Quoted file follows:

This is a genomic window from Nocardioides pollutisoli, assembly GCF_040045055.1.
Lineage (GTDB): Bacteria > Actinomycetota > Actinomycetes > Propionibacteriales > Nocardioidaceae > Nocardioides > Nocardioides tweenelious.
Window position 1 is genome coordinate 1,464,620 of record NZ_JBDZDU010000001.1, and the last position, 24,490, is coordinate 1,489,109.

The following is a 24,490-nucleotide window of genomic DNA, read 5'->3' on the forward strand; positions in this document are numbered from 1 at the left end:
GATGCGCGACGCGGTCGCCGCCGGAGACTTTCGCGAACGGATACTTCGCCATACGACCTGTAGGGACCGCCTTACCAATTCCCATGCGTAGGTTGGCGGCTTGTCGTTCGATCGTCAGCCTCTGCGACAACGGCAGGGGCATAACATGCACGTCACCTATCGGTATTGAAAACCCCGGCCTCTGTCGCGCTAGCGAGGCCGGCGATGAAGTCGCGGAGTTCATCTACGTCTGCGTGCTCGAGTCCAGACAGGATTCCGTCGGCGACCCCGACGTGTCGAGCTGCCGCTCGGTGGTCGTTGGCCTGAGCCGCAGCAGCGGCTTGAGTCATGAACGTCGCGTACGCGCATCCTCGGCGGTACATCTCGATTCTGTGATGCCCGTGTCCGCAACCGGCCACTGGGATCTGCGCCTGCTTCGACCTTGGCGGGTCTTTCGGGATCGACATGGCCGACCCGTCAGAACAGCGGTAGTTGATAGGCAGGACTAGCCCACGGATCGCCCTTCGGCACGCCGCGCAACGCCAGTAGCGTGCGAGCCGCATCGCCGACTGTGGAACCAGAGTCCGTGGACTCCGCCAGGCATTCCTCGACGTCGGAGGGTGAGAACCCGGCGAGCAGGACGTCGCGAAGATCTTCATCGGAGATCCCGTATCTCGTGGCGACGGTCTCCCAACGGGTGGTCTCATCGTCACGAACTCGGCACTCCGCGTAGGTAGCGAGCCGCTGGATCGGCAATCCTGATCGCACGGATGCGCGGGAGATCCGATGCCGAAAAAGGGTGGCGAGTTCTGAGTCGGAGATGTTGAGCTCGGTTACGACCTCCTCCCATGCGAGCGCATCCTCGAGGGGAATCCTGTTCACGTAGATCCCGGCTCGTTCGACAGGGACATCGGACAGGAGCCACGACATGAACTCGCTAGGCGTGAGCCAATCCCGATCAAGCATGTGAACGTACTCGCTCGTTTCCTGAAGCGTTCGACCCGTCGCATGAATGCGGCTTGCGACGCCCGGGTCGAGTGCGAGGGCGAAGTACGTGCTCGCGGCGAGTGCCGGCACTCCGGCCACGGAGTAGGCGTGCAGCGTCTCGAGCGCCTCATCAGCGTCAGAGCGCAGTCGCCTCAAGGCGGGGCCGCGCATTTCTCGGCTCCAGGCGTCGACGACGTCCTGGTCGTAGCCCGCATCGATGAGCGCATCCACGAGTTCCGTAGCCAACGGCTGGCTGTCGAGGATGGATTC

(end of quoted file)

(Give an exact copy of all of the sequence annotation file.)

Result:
This is a genomic window from Nocardioides pollutisoli, assembly GCF_040045055.1.
Lineage (GTDB): Bacteria > Actinomycetota > Actinomycetes > Propionibacteriales > Nocardioidaceae > Nocardioides > Nocardioides tweenelious.
Window position 1 is genome coordinate 1,464,620 of record NZ_JBDZDU010000001.1, and the last position, 24,490, is coordinate 1,489,109.

The following is a 24,490-nucleotide window of genomic DNA, read 5'->3' on the forward strand; positions in this document are numbered from 1 at the left end:
GATGCGCGACGCGGTCGCCGCCGGAGACTTTCGCGAACGGATACTTCGCCATACGACCTGTAGGGACCGCCTTACCAATTCCCATGCGTAGGTTGGCGGCTTGTCGTTCGATCGTCAGCCTCTGCGACAACGGCAGGGGCATAACATGCACGTCACCTATCGGTATTGAAAACCCCGGCCTCTGTCGCGCTAGCGAGGCCGGCGATGAAGTCGCGGAGTTCATCTACGTCTGCGTGCTCGAGTCCAGACAGGATTCCGTCGGCGACCCCGACGTGTCGAGCTGCCGCTCGGTGGTCGTTGGCCTGAGCCGCAGCAGCGGCTTGAGTCATGAACGTCGCGTACGCGCATCCTCGGCGGTACATCTCGATTCTGTGATGCCCGTGTCCGCAACCGGCCACTGGGATCTGCGCCTGCTTCGACCTTGGCGGGTCTTTCGGGATCGACATGGCCGACCCGTCAGAACAGCGGTAGTTGATAGGCAGGACTAGCCCACGGATCGCCCTTCGGCACGCCGCGCAACGCCAGTAGCGTGCGAGCCGCATCGCCGACTGTGGAACCAGAGTCCGTGGACTCCGCCAGGCATTCCTCGACGTCGGAGGGTGAGAACCCGGCGAGCAGGACGTCGCGAAGATCTTCATCGGAGATCCCGTATCTCGTGGCGACGGTCTCCCAACGGGTGGTCTCATCGTCACGAACTCGGCACTCCGCGTAGGTAGCGAGCCGCTGGATCGGCAATCCTGATCGCACGGATGCGCGGGAGATCCGATGCCGAAAAAGGGTGGCGAGTTCTGAGTCGGAGATGTTGAGCTCGGTTACGACCTCCTCCCATGCGAGCGCATCCTCGAGGGGAATCCTGTTCACGTAGATCCCGGCTCGTTCGACAGGGACATCGGACAGGAGCCACGACATGAACTCGCTAGGCGTGAGCCAATCCCGATCAAGCATGTGAACGTACTCGCTCGTTTCCTGAAGCGTTCGACCCGTCGCATGAATGCGGCTTGCGACGCCCGGGTCGAGTGCGAGGGCGAAGTACGTGCTCGCGGCGAGTGCCGGCACTCCGGCCACGGAGTAGGCGTGCAGCGTCTCGAGCGCCTCATCAGCGTCAGAGCGCAGTCGCCTCAAGGCGGGGCCGCGCATTTCTCGGCTCCAGGCGTCGACGACGTCCTGGTCGTAGCCCGCATCGATGAGCGCATCCACGAGTTCCGTAGCCAACGGCTGGCTGTCGAGGATGGATTC